Gottfried Leibniz should make the short list for any discussion of true genius. His insights into mathematics helped shape our understanding of Calculus and Physics, and he also wrote extensively about probability, biology, medicine, psychology, linguistics and logic. He articulated differential and integral calculus at the same that Newton was doing it, and we even use his notation in modern calculus.

Leibniz was also fascinated by philosophy, because his mind wasn't only full of numbers and formulas, but truly astonishing ideas of which his math was only a byproduct. Nowhere is that more clear than in his *Philosophical Essays and Texts, *especially the two most famous of them, *Discourse on Metaphysics *and his infamous *Monadologie. *

Historically, Leibniz was a contemporary of important philosophs like Spinoza and Voltaire. This meant that his philosophies never really reached as great a height as his astounding calculus and scientific advancements. In fact, within a few years of his death, Voltaire parodied his *Théodicée. *However, since his death, the true genius of his mathematical insights led academicians to reconsider his arguments, most famously, the *Monadologie *which essentially argued for a metaphysical realm underpinning this one, in which all matter, organic or not, was a biological superbeing that expressed itself as an infinite amount of an infinitely small spirit being called a Monad. These Monads may remind current readers of modern physics, but he wasn't thinking of physical science exactly when he wrote the work.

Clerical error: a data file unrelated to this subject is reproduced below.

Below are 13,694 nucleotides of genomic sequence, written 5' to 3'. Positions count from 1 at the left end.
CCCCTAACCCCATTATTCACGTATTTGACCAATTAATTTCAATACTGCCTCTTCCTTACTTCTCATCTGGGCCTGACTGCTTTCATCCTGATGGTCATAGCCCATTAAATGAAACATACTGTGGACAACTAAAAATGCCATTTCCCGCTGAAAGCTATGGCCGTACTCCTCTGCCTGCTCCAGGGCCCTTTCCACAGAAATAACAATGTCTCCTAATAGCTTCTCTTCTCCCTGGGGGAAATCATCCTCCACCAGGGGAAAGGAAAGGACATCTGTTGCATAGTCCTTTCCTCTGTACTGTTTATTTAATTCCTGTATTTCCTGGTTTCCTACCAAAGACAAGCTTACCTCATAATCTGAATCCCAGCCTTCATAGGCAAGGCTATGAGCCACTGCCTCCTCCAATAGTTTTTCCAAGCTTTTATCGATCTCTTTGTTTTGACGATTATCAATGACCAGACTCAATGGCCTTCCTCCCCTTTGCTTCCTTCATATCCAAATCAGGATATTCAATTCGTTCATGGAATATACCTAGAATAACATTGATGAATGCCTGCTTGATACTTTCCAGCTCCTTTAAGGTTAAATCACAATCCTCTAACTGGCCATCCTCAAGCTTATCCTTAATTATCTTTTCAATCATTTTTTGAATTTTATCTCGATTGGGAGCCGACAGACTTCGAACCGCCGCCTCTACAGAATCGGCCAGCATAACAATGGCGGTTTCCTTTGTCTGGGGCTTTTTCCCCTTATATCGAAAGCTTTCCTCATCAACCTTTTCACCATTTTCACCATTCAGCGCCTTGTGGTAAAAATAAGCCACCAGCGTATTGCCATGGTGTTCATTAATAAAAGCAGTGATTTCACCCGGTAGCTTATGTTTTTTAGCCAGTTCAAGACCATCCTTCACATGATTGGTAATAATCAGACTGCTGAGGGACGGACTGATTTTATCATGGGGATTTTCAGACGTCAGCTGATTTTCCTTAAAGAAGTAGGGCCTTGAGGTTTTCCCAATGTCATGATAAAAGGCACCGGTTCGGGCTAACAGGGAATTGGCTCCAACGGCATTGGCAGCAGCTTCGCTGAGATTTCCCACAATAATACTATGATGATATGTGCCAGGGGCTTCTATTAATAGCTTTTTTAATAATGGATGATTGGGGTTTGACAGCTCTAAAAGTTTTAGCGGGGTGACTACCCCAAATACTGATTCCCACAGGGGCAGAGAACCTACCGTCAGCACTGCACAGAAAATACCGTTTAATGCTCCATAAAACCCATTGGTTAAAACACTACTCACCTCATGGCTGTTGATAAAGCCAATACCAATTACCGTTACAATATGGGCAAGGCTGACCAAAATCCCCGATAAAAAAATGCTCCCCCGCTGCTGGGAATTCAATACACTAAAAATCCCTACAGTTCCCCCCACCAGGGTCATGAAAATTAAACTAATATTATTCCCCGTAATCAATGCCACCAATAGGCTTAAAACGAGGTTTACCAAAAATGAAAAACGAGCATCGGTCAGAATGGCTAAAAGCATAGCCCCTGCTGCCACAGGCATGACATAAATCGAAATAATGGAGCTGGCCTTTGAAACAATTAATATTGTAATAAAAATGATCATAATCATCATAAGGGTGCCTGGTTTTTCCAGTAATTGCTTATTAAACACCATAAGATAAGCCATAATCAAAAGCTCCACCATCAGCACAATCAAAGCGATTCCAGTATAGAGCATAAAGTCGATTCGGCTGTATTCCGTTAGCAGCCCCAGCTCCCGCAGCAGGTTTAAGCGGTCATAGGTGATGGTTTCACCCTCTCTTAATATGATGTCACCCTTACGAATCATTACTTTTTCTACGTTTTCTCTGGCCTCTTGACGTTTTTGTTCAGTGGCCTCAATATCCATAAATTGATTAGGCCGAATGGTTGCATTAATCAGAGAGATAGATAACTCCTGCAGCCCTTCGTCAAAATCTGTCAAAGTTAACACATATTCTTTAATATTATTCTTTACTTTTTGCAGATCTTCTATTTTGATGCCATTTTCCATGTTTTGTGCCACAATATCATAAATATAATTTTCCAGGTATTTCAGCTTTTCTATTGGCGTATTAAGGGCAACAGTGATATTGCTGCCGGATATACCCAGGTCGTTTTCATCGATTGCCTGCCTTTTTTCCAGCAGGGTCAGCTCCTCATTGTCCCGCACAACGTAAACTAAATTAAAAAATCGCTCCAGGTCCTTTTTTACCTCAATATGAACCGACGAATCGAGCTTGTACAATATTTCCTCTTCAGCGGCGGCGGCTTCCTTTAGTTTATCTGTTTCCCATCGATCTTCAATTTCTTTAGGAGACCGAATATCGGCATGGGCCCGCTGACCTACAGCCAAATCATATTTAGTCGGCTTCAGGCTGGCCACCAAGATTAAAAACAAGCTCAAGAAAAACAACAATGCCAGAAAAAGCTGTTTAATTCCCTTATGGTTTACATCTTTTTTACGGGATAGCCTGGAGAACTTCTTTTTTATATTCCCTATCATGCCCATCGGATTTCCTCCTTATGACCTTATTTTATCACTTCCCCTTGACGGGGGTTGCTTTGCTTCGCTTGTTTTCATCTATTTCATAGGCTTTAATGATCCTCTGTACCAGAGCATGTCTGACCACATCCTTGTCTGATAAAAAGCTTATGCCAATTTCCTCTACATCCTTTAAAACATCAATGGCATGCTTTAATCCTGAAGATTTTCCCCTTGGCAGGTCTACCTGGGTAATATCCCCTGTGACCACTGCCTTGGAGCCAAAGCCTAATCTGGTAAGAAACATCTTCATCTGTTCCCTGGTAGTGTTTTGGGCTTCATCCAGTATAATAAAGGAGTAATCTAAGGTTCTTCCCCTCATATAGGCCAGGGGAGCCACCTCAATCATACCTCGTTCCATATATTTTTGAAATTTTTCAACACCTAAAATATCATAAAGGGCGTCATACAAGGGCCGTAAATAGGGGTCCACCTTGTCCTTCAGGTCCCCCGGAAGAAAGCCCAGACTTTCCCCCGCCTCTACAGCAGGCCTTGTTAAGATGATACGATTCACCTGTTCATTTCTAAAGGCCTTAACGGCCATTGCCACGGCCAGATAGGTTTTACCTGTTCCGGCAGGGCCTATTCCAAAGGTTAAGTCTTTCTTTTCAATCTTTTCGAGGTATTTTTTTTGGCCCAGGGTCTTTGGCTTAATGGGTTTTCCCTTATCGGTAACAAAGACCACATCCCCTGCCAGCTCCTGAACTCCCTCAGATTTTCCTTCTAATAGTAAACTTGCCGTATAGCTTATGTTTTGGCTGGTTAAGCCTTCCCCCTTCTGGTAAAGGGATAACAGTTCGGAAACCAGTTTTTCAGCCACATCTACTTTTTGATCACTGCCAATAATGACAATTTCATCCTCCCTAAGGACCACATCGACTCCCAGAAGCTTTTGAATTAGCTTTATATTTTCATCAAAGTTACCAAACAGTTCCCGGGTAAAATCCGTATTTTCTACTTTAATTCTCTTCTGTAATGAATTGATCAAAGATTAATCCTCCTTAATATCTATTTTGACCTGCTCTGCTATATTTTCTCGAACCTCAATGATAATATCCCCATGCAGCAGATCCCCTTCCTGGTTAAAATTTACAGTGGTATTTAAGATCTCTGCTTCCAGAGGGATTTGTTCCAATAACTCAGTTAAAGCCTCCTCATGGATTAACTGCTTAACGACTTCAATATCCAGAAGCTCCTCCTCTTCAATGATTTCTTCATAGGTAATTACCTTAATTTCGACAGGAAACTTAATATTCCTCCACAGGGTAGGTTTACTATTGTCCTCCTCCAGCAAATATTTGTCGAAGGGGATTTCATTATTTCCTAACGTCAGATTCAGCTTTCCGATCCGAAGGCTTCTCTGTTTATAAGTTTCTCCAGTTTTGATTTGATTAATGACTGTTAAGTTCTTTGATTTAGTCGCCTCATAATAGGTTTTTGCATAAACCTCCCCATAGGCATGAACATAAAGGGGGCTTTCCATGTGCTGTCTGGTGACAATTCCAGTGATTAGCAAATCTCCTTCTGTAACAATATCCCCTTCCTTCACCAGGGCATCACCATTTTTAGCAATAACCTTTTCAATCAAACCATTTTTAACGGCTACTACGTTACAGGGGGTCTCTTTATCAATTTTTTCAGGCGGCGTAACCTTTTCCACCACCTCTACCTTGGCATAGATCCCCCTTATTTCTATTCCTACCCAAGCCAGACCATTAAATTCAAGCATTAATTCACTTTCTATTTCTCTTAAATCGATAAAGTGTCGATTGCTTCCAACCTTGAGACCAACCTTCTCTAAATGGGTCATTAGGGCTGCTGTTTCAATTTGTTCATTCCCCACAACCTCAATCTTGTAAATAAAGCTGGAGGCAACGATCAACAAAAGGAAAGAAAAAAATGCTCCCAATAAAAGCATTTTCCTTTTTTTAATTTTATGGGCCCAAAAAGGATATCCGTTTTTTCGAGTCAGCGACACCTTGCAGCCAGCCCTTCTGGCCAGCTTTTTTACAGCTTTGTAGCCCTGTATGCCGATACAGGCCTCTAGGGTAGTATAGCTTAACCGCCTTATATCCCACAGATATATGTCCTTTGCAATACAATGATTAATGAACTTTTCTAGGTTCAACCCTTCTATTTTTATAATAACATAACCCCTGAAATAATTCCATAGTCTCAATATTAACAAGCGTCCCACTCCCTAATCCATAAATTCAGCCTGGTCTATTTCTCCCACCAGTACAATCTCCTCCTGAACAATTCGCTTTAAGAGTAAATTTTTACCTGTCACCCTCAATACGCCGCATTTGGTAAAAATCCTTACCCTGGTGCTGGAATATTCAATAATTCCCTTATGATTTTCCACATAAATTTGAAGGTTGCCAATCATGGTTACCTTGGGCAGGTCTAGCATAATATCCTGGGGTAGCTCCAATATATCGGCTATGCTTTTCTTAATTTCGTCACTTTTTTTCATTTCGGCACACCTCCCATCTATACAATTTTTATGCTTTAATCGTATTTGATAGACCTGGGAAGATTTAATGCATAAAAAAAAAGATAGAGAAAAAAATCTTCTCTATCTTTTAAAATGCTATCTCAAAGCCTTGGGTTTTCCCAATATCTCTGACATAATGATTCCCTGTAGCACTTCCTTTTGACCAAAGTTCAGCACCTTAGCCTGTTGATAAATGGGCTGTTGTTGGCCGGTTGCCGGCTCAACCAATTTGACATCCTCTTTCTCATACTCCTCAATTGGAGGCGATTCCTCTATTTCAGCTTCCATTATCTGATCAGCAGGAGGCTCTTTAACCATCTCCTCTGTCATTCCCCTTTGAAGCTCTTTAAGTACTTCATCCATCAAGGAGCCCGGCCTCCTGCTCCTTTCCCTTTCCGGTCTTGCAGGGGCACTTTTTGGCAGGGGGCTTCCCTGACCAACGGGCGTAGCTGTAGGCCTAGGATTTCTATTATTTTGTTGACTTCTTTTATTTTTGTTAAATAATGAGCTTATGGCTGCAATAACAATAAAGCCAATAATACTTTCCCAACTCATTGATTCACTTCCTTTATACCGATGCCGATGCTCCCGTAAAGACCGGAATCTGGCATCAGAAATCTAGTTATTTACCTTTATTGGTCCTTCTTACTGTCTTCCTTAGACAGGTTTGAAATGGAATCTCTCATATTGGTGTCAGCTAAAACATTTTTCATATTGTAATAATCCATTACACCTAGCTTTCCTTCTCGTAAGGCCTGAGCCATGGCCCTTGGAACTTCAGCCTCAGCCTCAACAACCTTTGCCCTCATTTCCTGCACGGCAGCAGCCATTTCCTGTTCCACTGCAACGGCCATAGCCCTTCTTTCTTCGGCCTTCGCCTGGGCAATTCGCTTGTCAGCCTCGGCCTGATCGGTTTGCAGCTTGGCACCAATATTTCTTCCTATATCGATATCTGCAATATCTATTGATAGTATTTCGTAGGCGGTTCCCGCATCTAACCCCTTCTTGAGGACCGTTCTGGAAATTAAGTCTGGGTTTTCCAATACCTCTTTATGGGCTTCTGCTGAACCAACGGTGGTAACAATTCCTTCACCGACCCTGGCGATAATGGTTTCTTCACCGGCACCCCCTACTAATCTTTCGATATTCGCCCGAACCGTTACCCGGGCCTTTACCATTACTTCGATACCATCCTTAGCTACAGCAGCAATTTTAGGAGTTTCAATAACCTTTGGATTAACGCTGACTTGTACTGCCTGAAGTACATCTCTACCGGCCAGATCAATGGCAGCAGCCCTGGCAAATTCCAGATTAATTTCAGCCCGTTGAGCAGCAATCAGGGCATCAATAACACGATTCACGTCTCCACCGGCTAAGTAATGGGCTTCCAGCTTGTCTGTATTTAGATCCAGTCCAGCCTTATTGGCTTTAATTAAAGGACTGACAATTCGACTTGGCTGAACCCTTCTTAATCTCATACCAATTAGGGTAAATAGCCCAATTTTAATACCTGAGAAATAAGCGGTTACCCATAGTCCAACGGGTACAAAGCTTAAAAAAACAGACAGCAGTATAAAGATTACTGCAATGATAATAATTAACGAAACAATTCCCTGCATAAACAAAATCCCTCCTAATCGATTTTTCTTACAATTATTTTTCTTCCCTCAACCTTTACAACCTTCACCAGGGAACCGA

Leibniz is basically still a mystery since his works didn't have the cultural sway of some of his contemporaries, and since his ideas are bizarre at best. These issues are compounded by the fact that Leibniz's philosophical works came into vogue after his death, before he could clarify his more adventurous ideas.